Measuring public blowback, however, has been much easier. Local politicians and business leaders across the political spectrum have publicly warned for months about unintended consequences in the form of rising crime and vandalism, as well as public fear of interactions involving people in distress on city streets.

Retiring chief coroner Lisa Lapointe has said it’s important for the public to face head-on the difficult reality of drug use in public places, to see the scope of the ongoing crisis.

That’s not a tenable message for Premier David Eby to deliver to voters in an election year, however. He has warned that slumping public confidence could undermine the decriminalization initiative, which is why his government is fighting in court to enact a new law that would re-authorize arrests and seizures of drugs in public spaces like beaches, transit stops, parks and business doorways.

The goal, said Eby, is to show British Columbians they don’t have to give up public spaces to accommodate decriminalization.

Sturko said that’s failed miserably.

“I would argue people are being stigmatized even more because of the public’s outrage with the normalization of drug use and the frustration that people feel seeing opioid drug use in areas — particularly ones children might be going to,” said Sturko.

Whiteside said the province nonetheless considers the dropping police interaction and seizure numbers to be good news at the one-year mark, because vulnerable users who are addicted don’t have to scramble to resort to riskier ways to feed their addictions once police seize their drugs.

When asked if she thinks the numbers could rebound should government win its court challenge and instruct police to recommence arrests and seizures, Whiteside said there has to be an “appropriate balance” to protect public spaces as well.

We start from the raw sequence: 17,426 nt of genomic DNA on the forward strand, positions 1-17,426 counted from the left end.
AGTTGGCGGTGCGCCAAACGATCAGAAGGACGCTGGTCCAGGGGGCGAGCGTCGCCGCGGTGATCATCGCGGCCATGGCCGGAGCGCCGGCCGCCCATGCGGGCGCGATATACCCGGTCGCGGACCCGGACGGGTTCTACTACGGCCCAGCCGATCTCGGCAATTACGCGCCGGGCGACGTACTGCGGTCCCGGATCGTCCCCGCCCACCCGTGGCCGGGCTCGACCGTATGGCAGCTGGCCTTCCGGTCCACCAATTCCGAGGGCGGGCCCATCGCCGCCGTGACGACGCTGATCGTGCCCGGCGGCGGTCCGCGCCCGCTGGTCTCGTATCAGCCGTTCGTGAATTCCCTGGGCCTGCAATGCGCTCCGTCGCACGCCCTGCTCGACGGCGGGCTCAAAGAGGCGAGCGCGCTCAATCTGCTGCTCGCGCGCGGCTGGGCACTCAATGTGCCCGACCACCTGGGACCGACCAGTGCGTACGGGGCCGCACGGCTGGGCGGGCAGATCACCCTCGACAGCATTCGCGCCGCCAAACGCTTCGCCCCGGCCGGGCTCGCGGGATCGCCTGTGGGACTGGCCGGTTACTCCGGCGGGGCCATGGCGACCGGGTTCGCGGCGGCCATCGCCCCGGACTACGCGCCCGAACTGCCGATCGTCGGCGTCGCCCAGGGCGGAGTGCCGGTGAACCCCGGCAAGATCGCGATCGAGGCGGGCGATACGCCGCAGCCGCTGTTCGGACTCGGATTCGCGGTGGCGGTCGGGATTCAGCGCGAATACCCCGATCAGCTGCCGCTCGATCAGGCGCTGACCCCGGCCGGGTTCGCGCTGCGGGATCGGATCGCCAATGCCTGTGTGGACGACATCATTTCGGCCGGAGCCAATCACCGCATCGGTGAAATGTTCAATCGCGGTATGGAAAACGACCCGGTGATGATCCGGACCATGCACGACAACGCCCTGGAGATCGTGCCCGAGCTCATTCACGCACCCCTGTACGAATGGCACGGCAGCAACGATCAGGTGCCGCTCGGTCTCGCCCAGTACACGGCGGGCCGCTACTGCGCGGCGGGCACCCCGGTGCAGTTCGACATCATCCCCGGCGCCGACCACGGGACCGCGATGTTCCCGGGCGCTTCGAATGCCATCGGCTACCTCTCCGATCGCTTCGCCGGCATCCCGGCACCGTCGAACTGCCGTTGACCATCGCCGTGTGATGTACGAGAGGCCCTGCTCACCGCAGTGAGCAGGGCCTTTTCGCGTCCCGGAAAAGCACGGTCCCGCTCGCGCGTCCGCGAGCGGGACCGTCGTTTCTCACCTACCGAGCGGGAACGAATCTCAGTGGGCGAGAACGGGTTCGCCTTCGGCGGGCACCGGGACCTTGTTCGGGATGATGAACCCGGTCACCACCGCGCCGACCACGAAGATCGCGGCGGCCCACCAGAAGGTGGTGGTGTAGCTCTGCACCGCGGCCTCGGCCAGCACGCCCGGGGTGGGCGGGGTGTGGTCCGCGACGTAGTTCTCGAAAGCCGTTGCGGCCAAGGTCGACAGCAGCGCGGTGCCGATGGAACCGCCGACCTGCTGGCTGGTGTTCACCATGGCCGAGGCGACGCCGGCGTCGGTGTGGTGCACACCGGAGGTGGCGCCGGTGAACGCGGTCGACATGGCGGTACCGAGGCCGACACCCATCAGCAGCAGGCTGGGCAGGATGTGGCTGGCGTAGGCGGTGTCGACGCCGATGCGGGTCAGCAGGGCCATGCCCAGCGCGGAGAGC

Sturko wrote to federal Mental Health and Addictions Minister Ya’ara Saks this week requesting an “immediate end to the decriminalization pilot project.”

Sturko said Ottawa promised at the beginning it would cancel the experiment if public health and safety outcomes were not met.

Whiteside has accused BC United, and others, of “spreading misinformation that will not help to save a single life in this crisis.”

But it’s also true there’s very little positive factual information to spread either.

“It’s not for us in the Opposition to prove that it’s not working,” said Sturko.

“The onus is on the government, and the federal government, to prove that it is working and that this monumental shift in the way that we deal with drug possession in British Columbia and in Canada is working and achieving its goals.”

So far, that’s a hard argument for the NDP government to make.

Rob Shaw has spent more than 15 years covering B.C. politics, now reporting for CHEK News and writing for Glacier Media. He is the co-author of the national bestselling book A Matter of Confidence, host of the weekly podcast Political Capital, and a regular guest on CBC Radio.